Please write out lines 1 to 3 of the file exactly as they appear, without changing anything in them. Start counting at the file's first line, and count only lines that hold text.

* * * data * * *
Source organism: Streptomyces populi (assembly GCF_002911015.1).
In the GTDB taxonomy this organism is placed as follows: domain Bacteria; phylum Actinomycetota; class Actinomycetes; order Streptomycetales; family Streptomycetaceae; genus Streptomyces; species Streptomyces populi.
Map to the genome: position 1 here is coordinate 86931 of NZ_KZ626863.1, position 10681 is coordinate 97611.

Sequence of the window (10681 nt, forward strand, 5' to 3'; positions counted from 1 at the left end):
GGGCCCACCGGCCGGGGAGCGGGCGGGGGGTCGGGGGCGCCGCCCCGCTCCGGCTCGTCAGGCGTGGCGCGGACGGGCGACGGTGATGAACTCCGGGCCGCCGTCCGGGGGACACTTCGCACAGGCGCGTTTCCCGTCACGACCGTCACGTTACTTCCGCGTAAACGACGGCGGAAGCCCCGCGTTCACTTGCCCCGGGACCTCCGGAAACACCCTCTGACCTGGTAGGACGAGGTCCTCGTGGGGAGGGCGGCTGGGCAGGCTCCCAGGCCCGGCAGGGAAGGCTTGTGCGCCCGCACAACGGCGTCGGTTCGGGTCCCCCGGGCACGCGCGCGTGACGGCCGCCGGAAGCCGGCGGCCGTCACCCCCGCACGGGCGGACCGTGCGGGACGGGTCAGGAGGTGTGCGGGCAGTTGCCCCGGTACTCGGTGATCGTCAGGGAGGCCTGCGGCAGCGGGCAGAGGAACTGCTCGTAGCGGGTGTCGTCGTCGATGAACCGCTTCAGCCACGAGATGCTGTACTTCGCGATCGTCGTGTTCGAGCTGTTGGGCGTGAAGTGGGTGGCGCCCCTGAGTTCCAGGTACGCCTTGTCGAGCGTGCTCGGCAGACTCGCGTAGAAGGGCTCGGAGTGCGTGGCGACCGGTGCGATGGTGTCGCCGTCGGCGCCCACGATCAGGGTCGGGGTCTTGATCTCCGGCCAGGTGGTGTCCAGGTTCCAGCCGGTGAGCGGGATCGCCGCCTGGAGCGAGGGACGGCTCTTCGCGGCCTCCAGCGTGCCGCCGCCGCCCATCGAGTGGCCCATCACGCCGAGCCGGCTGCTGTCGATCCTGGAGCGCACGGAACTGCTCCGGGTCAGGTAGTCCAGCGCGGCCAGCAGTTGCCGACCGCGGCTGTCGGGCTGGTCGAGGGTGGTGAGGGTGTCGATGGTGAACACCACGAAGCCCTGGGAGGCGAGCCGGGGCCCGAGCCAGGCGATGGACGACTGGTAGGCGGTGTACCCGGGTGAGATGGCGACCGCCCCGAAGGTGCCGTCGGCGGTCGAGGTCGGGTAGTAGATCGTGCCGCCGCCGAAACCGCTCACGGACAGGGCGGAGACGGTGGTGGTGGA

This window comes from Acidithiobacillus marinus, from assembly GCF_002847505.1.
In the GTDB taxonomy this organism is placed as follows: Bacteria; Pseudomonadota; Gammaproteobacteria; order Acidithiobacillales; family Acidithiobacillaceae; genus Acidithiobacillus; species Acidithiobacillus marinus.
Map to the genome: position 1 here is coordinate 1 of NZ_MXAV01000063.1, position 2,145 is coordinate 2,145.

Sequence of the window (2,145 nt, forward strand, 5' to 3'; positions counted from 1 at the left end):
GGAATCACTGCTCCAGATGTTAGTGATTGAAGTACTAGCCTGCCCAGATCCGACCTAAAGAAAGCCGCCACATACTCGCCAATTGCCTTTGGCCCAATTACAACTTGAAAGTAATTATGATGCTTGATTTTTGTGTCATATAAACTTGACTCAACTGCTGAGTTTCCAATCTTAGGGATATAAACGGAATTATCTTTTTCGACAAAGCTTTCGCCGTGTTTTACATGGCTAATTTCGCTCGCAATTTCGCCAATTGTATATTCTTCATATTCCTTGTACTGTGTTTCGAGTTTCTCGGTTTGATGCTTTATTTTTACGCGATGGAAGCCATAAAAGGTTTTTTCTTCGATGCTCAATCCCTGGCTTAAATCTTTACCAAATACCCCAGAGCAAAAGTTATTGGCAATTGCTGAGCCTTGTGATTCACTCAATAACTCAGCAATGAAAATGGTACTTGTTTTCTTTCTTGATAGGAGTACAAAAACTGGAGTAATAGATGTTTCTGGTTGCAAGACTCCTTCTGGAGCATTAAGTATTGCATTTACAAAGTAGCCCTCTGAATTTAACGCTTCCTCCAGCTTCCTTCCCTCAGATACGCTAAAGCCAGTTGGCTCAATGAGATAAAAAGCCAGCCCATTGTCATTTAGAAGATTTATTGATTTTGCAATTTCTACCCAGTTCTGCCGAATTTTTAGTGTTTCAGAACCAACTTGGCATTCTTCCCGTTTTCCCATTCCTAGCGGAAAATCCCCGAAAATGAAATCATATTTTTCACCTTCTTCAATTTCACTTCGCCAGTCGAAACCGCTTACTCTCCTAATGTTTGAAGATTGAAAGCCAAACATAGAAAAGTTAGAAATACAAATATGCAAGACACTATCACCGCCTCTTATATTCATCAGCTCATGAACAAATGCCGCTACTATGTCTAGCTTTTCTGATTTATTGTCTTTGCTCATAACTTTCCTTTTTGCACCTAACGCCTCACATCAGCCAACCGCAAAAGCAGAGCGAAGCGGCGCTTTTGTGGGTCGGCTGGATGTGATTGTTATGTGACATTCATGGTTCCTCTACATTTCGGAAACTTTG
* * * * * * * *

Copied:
Source organism: Streptomyces populi (assembly GCF_002911015.1).
In the GTDB taxonomy this organism is placed as follows: domain Bacteria; phylum Actinomycetota; class Actinomycetes; order Streptomycetales; family Streptomycetaceae; genus Streptomyces; species Streptomyces populi.
Map to the genome: position 1 here is coordinate 86931 of NZ_KZ626863.1, position 10681 is coordinate 97611.